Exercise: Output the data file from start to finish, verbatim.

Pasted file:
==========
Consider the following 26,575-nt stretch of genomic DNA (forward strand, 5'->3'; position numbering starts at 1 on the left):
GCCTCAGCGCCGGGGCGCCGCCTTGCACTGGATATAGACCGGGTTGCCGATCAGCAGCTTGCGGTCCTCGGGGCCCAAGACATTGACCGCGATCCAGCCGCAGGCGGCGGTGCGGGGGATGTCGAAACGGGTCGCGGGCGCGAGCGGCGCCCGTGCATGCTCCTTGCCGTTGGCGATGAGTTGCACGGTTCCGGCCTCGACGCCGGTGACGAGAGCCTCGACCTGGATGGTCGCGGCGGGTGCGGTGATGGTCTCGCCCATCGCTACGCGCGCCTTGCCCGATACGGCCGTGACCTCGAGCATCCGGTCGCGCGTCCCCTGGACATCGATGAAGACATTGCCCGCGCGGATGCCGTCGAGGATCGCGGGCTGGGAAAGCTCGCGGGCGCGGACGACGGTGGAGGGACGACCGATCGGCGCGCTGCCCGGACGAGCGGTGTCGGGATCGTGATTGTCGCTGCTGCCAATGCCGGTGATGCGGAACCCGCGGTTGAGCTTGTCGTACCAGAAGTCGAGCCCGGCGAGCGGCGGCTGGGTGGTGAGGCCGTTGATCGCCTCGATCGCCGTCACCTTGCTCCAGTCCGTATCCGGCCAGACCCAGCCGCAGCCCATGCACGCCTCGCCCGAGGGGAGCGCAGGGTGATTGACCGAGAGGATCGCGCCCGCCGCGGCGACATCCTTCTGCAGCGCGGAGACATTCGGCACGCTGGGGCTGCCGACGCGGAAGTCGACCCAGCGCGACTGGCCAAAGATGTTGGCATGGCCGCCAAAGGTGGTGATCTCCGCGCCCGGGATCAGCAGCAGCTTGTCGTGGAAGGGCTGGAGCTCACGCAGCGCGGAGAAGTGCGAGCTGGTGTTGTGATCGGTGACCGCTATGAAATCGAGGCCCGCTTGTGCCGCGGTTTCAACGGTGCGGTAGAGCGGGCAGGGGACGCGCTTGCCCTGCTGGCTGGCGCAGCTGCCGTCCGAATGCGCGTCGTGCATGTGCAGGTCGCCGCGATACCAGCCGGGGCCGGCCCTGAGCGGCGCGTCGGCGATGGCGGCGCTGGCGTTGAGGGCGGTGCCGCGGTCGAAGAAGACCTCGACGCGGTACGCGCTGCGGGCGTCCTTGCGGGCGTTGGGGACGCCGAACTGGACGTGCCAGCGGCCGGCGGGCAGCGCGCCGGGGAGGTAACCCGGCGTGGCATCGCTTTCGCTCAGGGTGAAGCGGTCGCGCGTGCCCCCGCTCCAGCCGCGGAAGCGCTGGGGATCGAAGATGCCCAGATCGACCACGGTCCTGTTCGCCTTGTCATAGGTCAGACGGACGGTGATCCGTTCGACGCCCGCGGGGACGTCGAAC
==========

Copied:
Consider the following 26,575-nt stretch of genomic DNA (forward strand, 5'->3'; position numbering starts at 1 on the left):
GCCTCAGCGCCGGGGCGCCGCCTTGCACTGGATATAGACCGGGTTGCCGATCAGCAGCTTGCGGTCCTCGGGGCCCAAGACATTGACCGCGATCCAGCCGCAGGCGGCGGTGCGGGGGATGTCGAAACGGGTCGCGGGCGCGAGCGGCGCCCGTGCATGCTCCTTGCCGTTGGCGATGAGTTGCACGGTTCCGGCCTCGACGCCGGTGACGAGAGCCTCGACCTGGATGGTCGCGGCGGGTGCGGTGATGGTCTCGCCCATCGCTACGCGCGCCTTGCCCGATACGGCCGTGACCTCGAGCATCCGGTCGCGCGTCCCCTGGACATCGATGAAGACATTGCCCGCGCGGATGCCGTCGAGGATCGCGGGCTGGGAAAGCTCGCGGGCGCGGACGACGGTGGAGGGACGACCGATCGGCGCGCTGCCCGGACGAGCGGTGTCGGGATCGTGATTGTCGCTGCTGCCAATGCCGGTGATGCGGAACCCGCGGTTGAGCTTGTCGTACCAGAAGTCGAGCCCGGCGAGCGGCGGCTGGGTGGTGAGGCCGTTGATCGCCTCGATCGCCGTCACCTTGCTCCAGTCCGTATCCGGCCAGACCCAGCCGCAGCCCATGCACGCCTCGCCCGAGGGGAGCGCAGGGTGATTGACCGAGAGGATCGCGCCCGCCGCGGCGACATCCTTCTGCAGCGCGGAGACATTCGGCACGCTGGGGCTGCCGACGCGGAAGTCGACCCAGCGCGACTGGCCAAAGATGTTGGCATGGCCGCCAAAGGTGGTGATCTCCGCGCCCGGGATCAGCAGCAGCTTGTCGTGGAAGGGCTGGAGCTCACGCAGCGCGGAGAAGTGCGAGCTGGTGTTGTGATCGGTGACCGCTATGAAATCGAGGCCCGCTTGTGCCGCGGTTTCAACGGTGCGGTAGAGCGGGCAGGGGACGCGCTTGCCCTGCTGGCTGGCGCAGCTGCCGTCCGAATGCGCGTCGTGCATGTGCAGGTCGCCGCGATACCAGCCGGGGCCGGCCCTGAGCGGCGCGTCGGCGATGGCGGCGCTGGCGTTGAGGGCGGTGCCGCGGTCGAAGAAGACCTCGACGCGGTACGCGCTGCGGGCGTCCTTGCGGGCGTTGGGGACGCCGAACTGGACGTGCCAGCGGCCGGCGGGCAGCGCGCCGGGGAGGTAACCCGGCGTGGCATCGCTTTCGCTCAGGGTGAAGCGGTCGCGCGTGCCCCCGCTCCAGCCGCGGAAGCGCTGGGGATCGAAGATGCCCAGATCGACCACGGTCCTGTTCGCCTTGTCATAGGTCAGACGGACGGTGATCCGTTCGACGCCCGCGGGGACGTCGAAC